Drones: Good or Bad?

With the recent announcement that Amazon are testing drones to deliver small packages within 30 minutes, we take a  look at the good and the bad and try to debunk some of the negativity of this technological advancement. We do love technology after all.

drones

What is a drone?

A drone’s official name is Unmanned Aerial Vehicle (UAV). They are essential very sophisticated remote control helicopters, only their route can be programmed using GPS, they can have cameras and other objects attached to them and they look a bit different.

 

What are Drones currently used for?

The Federal Aviation Administration (FAA) in the United States allows limited use for drones for firefighting, disaster relief, search and rescue, military training and border patrol. For hobbyists, photographers, filmmakers and other consumer use of drones, the FAA treats this as remote controlled aircraft and they must not be flown near airports, traffic or above 400 feet and cannot be used for business purposes.

The FAA also states that each drone must have its own cabin crew,[1]  which means that if Amazon do carry out their plan, according to the rules they will have to employ a controller for each drone they have that can intervene if something goes awry en route.

What’s Amazon’s plan?

Amazon hopes to start using drones in the United States by 2015 using a service dubbed Prime Air. The aim is to improve the company’s growth and efficiency and make things a bit greener. That does not mean it will be nationwide by then but more likely in select areas of a city or cities. They will carry packages up to 2.3kg, which covers 86% of their orders, which is quite handy. Imagine a TV flying over your head. Currently the FAA is working on changing the flight plan to allow such unmanned vehicles to fly through busy, built up areas.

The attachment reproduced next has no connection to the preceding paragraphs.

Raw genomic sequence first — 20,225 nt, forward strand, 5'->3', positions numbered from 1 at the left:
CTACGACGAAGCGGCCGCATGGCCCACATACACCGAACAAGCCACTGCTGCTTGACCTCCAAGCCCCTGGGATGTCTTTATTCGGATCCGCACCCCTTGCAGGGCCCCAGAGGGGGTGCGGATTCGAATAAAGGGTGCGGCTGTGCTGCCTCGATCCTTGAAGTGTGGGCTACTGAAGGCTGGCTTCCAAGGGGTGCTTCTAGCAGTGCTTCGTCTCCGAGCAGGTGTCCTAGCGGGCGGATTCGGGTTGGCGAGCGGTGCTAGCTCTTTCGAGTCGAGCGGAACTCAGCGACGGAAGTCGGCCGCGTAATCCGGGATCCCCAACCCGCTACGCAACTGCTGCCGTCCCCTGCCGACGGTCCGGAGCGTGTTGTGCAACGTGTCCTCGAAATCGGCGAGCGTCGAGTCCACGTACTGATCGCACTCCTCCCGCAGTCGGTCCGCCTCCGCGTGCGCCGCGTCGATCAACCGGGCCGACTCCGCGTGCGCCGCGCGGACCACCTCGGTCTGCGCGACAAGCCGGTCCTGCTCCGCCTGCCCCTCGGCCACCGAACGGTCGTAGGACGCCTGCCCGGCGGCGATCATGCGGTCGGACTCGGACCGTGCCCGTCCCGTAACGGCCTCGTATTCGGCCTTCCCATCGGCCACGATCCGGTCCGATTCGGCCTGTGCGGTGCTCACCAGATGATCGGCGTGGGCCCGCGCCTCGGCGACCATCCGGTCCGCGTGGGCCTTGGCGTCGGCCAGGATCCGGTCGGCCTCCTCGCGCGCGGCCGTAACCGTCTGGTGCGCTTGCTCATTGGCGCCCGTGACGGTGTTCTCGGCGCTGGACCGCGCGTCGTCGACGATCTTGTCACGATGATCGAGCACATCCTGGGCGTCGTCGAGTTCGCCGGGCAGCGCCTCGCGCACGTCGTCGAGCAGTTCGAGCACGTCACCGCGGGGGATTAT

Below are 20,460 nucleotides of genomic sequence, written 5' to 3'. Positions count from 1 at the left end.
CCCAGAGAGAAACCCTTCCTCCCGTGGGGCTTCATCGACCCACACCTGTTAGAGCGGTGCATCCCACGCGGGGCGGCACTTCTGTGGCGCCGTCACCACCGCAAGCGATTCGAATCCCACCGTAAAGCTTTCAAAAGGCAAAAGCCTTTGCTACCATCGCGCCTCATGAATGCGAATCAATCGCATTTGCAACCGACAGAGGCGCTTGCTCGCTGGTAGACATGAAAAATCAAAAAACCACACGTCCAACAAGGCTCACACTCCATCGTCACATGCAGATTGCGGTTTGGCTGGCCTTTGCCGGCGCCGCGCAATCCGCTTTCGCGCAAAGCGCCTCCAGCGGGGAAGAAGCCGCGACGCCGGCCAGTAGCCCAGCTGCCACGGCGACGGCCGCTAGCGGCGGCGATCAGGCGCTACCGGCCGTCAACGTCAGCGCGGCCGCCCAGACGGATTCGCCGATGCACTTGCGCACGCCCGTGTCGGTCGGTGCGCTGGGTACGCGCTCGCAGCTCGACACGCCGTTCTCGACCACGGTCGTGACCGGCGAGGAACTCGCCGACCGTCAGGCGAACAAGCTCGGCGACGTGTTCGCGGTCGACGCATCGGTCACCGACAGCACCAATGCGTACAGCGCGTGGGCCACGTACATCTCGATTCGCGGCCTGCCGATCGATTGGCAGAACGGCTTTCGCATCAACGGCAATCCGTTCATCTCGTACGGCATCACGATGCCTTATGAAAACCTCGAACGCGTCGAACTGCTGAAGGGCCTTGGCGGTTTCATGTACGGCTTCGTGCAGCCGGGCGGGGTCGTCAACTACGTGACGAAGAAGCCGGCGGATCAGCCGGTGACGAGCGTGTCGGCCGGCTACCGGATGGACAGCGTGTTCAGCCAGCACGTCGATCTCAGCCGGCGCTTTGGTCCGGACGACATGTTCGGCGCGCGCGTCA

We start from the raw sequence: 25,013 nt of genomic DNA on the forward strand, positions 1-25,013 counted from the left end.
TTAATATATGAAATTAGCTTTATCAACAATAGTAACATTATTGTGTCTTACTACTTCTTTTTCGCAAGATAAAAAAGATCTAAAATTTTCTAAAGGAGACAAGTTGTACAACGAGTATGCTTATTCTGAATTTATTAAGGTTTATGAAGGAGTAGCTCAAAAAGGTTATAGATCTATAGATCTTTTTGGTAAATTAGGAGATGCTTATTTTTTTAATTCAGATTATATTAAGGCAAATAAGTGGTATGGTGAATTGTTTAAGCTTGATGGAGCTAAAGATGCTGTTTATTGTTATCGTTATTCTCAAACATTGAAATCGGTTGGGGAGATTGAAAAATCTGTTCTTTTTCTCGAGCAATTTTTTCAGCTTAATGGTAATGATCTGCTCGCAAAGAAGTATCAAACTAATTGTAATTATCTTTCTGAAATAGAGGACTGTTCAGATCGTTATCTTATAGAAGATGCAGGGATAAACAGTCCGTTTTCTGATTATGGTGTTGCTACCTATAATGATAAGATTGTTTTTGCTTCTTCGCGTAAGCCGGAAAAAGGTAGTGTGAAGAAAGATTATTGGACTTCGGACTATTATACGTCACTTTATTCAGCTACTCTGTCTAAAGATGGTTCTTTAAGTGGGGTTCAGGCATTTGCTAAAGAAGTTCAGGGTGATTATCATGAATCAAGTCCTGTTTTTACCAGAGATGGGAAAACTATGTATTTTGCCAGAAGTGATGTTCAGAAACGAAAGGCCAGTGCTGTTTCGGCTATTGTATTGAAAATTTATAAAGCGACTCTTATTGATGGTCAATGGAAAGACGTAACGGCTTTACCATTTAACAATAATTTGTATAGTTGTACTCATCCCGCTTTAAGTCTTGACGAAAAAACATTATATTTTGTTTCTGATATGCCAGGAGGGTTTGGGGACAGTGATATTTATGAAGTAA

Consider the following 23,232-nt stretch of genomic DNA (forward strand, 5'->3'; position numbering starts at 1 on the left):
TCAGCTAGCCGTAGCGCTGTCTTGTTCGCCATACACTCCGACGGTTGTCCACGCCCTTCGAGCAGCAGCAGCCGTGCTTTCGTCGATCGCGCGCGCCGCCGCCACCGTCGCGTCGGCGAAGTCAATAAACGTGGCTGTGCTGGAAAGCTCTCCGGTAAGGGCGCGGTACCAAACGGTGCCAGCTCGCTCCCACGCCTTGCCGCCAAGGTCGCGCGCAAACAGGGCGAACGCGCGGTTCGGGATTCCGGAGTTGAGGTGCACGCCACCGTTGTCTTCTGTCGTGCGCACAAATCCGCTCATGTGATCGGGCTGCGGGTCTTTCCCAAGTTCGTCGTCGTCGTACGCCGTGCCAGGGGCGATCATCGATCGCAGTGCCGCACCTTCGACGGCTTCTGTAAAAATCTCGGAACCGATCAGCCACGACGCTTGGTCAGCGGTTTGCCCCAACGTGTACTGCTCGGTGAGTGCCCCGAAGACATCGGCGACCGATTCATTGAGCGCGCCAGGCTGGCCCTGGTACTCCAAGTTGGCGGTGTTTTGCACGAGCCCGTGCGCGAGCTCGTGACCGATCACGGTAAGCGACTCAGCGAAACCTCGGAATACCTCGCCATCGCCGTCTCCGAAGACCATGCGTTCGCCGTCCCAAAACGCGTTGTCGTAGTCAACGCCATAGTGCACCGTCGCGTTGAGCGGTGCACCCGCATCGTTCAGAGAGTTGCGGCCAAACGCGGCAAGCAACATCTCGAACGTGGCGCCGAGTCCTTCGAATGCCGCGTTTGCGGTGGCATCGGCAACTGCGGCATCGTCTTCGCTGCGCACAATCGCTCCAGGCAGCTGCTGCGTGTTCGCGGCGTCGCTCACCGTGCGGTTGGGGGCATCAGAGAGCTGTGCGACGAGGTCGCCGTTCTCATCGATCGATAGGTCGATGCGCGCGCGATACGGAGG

It should be noted though that Amazon is not the only company to be developing such a delivery system. An Australian company called Flirtey is planning to deliver textbooks by next year and American company Darwin Aerospace is developing the ‘Burrito Bomber’ which lets you order food from an app and have it parachuted to you by this brilliantly-named unmanned vehicle. Of course, the FAA still technically outlaws such things.

The Future?

So let’s just assume that all the laws and regulations change and drones can be used by businesses and consumers alike as much as they want. They will be developed like all technology is and with cameras attached to them, maybe you could attach your dog’s lead to it and the drone could take it for a walk? Perhaps they could take your kids to school for you. Just program the route, the kids follow it and you watch on your phone while getting ready for work.

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Or perhaps they’ll be used by the police. Imagine it now, drones flying above the busy streets looking for crimes or using face recognition to seek out Scotland Yard’s most wanted.

This might seem a bit far-fetched but it’s entirely possible. The technology is there, it’s the laws that need to catch up.  But maybe you don’t like the idea of flying CCTV? Surely it will make society safer if police-controlled drones fly up and down the streets. A controller would be watching, ready to dispatch a team of officers immediately. Many people would of course not feel comfortable being spied on 24/7 and it’s concerns like this that need to be taken into consideration if and when the use of drones takes off.